Family mediation is a process which enables a couple to resolve issues that arise following the breakdown of a relationship, marriage, civil partnership and same sex partnerships. The process focuses on the way forward. It is both voluntary and confidential, and it is independent of the courts.
Mediation works hand in hand with legal advice at all stages of the separation and divorce process:
- Financial issues: how to sort out income, capital, liabilities and pensions.
- Property: what happens to the family home and working out future living arrangements?
- Child contact and maintenance arrangements: working on the best arrangements for the children.
- Communication between the parents.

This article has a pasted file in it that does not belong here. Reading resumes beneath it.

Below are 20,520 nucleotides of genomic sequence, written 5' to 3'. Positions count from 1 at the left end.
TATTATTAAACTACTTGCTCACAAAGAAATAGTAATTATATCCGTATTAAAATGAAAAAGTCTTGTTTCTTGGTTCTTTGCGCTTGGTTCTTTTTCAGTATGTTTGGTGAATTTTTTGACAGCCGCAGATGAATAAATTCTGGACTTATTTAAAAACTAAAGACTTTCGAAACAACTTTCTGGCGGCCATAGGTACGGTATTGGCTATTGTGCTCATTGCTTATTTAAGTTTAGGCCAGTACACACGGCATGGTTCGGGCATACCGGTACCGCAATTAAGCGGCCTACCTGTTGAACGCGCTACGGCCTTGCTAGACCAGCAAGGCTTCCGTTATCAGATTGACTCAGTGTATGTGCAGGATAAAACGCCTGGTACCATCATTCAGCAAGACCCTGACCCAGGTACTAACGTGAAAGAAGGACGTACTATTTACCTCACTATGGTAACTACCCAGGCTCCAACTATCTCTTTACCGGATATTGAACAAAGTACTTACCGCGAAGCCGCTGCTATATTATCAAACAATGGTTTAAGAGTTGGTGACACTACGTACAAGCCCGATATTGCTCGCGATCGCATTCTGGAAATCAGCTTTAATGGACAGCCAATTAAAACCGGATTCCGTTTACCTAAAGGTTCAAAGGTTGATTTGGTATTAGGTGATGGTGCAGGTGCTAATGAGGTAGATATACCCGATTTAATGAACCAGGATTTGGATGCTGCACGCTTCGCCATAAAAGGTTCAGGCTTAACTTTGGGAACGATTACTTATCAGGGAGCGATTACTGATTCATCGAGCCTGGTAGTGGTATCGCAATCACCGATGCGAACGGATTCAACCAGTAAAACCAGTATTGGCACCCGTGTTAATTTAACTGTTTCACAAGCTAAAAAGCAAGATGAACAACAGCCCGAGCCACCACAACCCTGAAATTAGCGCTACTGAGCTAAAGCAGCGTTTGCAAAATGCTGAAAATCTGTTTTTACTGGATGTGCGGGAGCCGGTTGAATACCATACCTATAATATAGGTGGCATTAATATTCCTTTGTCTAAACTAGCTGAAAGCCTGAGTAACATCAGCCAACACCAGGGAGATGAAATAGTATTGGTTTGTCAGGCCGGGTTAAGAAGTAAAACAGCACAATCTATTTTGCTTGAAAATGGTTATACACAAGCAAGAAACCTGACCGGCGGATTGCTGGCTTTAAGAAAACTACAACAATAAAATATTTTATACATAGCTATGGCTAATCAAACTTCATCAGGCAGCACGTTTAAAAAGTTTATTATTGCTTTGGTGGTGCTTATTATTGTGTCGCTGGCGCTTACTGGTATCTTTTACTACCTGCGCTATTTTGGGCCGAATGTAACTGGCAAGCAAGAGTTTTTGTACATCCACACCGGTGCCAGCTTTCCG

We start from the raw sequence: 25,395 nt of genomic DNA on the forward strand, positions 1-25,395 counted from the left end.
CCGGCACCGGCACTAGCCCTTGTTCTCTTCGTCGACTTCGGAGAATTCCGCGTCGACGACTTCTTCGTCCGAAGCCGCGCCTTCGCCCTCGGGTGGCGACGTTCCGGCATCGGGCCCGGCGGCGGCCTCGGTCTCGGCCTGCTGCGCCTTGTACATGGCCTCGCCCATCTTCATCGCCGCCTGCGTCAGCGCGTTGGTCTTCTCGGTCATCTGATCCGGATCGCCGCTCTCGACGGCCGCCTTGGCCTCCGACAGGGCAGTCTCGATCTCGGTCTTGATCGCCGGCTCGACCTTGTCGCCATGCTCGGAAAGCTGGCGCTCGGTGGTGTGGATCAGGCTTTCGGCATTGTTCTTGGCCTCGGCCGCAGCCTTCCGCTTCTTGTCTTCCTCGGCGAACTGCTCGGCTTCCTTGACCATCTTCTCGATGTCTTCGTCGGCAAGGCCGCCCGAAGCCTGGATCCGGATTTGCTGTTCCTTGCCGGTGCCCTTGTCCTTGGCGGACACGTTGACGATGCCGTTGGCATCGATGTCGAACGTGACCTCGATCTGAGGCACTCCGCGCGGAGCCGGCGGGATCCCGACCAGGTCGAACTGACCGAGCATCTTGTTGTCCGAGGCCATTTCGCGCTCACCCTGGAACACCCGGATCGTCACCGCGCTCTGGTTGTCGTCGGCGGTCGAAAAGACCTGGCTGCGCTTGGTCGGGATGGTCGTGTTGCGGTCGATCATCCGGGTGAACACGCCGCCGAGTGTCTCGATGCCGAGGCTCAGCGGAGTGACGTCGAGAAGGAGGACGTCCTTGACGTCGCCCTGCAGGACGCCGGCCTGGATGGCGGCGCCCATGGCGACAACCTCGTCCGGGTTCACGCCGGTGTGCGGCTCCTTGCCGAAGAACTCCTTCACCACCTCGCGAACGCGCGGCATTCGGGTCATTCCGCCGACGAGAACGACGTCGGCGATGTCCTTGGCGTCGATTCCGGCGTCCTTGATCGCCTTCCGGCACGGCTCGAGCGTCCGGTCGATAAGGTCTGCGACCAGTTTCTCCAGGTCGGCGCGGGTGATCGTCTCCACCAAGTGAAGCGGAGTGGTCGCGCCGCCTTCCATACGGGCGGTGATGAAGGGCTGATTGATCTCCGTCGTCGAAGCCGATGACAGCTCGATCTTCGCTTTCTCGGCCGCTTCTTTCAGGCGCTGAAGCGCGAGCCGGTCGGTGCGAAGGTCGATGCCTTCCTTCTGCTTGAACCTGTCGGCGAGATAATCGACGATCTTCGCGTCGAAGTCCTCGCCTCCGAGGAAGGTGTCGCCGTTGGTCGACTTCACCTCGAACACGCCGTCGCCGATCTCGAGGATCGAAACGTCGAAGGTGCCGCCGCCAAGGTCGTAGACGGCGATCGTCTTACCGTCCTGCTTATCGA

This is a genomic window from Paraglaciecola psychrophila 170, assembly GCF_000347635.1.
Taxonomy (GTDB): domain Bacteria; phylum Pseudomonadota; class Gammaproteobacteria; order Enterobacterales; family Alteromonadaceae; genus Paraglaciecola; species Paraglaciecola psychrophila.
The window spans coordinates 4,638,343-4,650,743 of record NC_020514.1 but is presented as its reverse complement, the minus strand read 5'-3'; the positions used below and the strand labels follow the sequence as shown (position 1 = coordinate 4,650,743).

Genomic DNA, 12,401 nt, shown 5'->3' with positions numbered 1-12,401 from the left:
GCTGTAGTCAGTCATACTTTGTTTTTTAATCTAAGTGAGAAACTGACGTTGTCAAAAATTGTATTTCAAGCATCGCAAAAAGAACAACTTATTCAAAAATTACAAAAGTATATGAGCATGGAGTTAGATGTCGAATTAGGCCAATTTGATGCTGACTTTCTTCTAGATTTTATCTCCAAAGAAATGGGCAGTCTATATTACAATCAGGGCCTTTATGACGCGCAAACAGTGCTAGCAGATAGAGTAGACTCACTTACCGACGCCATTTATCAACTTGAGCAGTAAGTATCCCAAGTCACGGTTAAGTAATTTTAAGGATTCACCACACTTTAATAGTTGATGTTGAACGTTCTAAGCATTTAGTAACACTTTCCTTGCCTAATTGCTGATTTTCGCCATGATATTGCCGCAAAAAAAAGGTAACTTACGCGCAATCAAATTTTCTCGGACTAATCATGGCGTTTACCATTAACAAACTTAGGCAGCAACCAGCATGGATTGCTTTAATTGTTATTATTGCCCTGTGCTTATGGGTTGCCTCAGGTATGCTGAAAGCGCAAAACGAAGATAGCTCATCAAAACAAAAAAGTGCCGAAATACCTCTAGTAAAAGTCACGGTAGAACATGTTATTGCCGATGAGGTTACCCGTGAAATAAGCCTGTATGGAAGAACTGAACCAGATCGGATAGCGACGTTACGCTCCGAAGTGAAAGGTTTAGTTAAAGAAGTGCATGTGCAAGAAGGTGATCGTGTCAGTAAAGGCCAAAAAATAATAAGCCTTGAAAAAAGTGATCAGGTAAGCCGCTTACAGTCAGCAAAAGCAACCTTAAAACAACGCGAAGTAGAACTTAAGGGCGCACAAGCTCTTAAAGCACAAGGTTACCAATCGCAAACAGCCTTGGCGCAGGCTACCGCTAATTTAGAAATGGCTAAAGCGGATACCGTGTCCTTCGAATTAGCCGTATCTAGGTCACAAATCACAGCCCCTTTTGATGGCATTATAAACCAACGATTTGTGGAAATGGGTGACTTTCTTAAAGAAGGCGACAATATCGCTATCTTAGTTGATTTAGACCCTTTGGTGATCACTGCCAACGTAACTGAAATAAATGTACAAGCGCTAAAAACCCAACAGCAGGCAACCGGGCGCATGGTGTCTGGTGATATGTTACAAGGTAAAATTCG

Mediation v The Courts
Advantages of Mediation include:
- The decision reached is the couple’s decision. They do not have a decision imposed upon them by a judge.
- Mediation resolves a couple’s confidence in their ability to communicate, and to work things out between them. This has a positive effect on the whole family.
- Parents are helped to move towards a good working relationship in their role as “co-parents”.
- It is all about the future.
- In time and money, mediation is far less costly.
How Family Mediation Works
Family mediation breaks down into three distinct stages:
Stage One – Initial Assessment. (Also called a Mediation Information and Assessment Meeting (MIAM).) Since the Family Law change in April 2014, it is a requirement for clients to actively consider mediation. Your mediator will meet with you separately to explain the mediation process, what your alternative options are, to answer any questions you may have, and to assess whether mediation is suitable.
A referral form is emailed out for you to fill in and sign and bring to the MIAM.